Beveridge & Diamond
 

Supreme Court to Decide When Landowners May Challenge Clean Water Act Jurisdiction

Beveridge & Diamond, P.C., June 28, 2011

In an unexpected move, on June 28, the United States Supreme Court granted certiorari to consider whether landowners may obtain judicial review of an administrative compliance order ("ACO") without first being required to submit to an enforcement action by the Environmental Protection Agency ("EPA"). The case at issue, Sackett v. EPA, No. 10-1062 (U.S. June 28, 2011), focuses on an ACO arising from the assertion of federal jurisdiction over wetlands and other waters under the Clean Water Act ("CWA"), but the Court’s decision could affect the availability of pre-enforcement judicial review under a wide range of federal environmental statutes.

Sackett addresses the crucial question of when can regulated entities and citizens sue the federal government to contest the assertion of CWA jurisdiction over their land or activities. 

The dispute in Sackett began when an Idaho couple attempted to build a new home on a small parcel of land they own.  Believing they did not have jurisdictional wetlands or waters on their property, the Sacketts began grading the site without obtaining a CWA Section 404 permit for discharges of dredged or fill material into waters of the United States. EPA, on the other hand, believed that there were jurisdictional wetlands on the Sacketts’ property and issued an ACO prohibiting further work and ordering the couple to restore the wetlands.

The Sacketts sought review of the ACO in the U.S. District Court of Idaho, but the court dismissed their lawsuit, finding that the landowners had not been subjected to an enforcement action by EPA and, therefore, there was no final agency action to review. On appeal, the U.S. Court of Appeals for the Ninth Circuit affirmed, further holding that the Sacketts’ due process rights were not violated by the unavailability of judicial review because parties subject to ACOs under the CWA have an opportunity to seek judicial relief if EPA ultimately commences an enforcement action against them. The Sacketts then petitioned the Supreme Court. The Court granted their petition and agreed to consider two questions: 1) May citizens seek pre-enforcement judicial review of an ACO pursuant to the Administrative Procedure Act, 5 U.S.C. § 704?; and 2) If not, does the citizens’ inability to seek pre-enforcement judicial review of an ACO violate their rights under the Due Process Clause of the U.S. Constitution?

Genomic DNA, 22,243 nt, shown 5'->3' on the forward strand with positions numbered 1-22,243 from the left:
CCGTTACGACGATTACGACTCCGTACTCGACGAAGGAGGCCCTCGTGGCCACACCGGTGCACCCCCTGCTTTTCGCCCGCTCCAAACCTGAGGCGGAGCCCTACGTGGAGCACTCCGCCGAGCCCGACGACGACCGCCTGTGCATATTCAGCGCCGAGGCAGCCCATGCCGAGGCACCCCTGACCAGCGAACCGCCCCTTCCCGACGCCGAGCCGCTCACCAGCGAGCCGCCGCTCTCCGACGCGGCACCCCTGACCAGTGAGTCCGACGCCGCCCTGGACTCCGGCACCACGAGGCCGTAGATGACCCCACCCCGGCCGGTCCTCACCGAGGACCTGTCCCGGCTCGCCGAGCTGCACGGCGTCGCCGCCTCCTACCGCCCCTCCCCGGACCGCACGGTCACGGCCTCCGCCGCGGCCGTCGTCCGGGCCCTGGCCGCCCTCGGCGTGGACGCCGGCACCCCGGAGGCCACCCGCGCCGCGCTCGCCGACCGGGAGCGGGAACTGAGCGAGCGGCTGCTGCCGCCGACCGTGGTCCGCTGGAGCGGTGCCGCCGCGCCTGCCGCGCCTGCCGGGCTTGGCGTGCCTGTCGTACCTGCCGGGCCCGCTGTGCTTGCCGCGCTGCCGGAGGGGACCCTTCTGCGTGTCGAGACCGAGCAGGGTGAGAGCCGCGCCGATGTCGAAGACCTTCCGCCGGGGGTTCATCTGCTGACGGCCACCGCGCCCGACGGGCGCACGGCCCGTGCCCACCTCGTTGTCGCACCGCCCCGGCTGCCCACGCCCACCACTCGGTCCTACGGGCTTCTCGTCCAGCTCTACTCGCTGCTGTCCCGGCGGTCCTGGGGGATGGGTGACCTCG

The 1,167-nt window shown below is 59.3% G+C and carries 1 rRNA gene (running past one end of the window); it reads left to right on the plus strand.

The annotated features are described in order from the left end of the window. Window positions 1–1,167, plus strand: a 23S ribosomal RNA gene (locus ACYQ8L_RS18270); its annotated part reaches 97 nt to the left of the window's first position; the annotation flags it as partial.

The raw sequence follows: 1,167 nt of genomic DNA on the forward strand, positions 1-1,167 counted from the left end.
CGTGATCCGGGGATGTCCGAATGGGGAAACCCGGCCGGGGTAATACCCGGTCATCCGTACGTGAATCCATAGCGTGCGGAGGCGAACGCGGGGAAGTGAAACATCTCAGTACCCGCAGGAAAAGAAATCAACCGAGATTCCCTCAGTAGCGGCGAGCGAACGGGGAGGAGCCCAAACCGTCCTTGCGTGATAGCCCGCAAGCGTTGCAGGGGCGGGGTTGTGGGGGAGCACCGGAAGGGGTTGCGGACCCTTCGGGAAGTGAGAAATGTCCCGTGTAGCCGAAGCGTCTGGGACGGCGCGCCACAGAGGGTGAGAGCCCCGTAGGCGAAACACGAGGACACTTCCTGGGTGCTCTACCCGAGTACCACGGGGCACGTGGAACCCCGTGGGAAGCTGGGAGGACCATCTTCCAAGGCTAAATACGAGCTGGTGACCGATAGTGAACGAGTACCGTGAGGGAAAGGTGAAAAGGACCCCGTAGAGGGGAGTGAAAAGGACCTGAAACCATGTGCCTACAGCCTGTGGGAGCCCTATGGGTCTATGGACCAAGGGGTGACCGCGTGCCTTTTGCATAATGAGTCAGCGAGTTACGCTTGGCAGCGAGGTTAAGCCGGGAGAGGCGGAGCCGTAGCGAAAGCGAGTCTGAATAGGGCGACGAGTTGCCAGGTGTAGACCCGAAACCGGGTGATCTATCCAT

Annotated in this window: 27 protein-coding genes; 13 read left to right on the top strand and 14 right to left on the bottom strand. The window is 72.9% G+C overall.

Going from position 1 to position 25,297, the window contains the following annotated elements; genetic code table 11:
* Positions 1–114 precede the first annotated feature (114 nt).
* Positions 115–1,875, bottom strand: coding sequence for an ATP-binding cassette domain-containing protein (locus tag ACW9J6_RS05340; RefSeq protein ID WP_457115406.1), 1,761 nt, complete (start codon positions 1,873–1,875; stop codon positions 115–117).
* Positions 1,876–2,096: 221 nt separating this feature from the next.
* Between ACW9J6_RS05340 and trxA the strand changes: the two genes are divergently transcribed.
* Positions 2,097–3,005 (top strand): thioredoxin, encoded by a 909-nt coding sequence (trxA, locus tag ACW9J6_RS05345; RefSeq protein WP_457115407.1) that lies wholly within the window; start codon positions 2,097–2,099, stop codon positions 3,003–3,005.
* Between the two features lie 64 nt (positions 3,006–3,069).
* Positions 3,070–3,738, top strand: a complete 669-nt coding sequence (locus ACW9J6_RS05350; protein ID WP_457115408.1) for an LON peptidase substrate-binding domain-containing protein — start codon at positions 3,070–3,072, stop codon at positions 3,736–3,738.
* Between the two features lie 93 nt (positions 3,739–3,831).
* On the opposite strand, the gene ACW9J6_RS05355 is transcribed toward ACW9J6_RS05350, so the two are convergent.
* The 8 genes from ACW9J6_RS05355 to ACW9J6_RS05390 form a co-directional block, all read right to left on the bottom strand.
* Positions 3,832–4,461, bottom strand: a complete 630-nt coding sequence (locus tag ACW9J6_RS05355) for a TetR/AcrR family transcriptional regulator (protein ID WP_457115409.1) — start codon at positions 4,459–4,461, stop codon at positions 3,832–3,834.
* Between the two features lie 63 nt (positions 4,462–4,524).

Sackett arguably will represent the most important CWA regulation case that the Supreme Court has considered since ruling on the reach of federal CWA jurisdiction in United States v. Riverside Bayview Homes in 1985. Under current federal court precedent, judicial review is available to landowners and developers only after EPA or the Army Corps of Engineers initiates an enforcement action for allegedly unlawful discharges of dredged or fill material into wetlands and jurisdictional waters.  As a result, a landowner faces a Hobson’s choice of either encouraging the agencies to initiate an enforcement action against it – exposing one to potentially significant civil and/or criminal penalties – or submitting to CWA jurisdiction and obtaining costly, time-consuming Section 404 permits despite disagreeing that a project or activity is subject to federal jurisdiction.

Sackett could eliminate that dilemma and bring relief to landowners nationwide.  Should the Court reverse the Ninth Circuit, landowners may be able to seek immediate judicial review of federal jurisdiction rather than having to apply for a permit authorizing activities that arguably are not subject to CWA jurisdiction or to instigate an enforcement action in order to secure court-reviewable final agency action.  In short, a favorable ruling in Sackett could lead to significant cost savings and substantially less exposure to liability for regulated entities by providing a window of time in which they may raise their objections in court before EPA or the Corps takes enforcement action.

To discuss these issues further, please contact Gus Bauman, (202) 789-6013 (gbauman@bdlaw.com), or Parker Moore, (202) 789-6028 (pmoore@bdlaw.com).

For a printable PDF of this article please click here.

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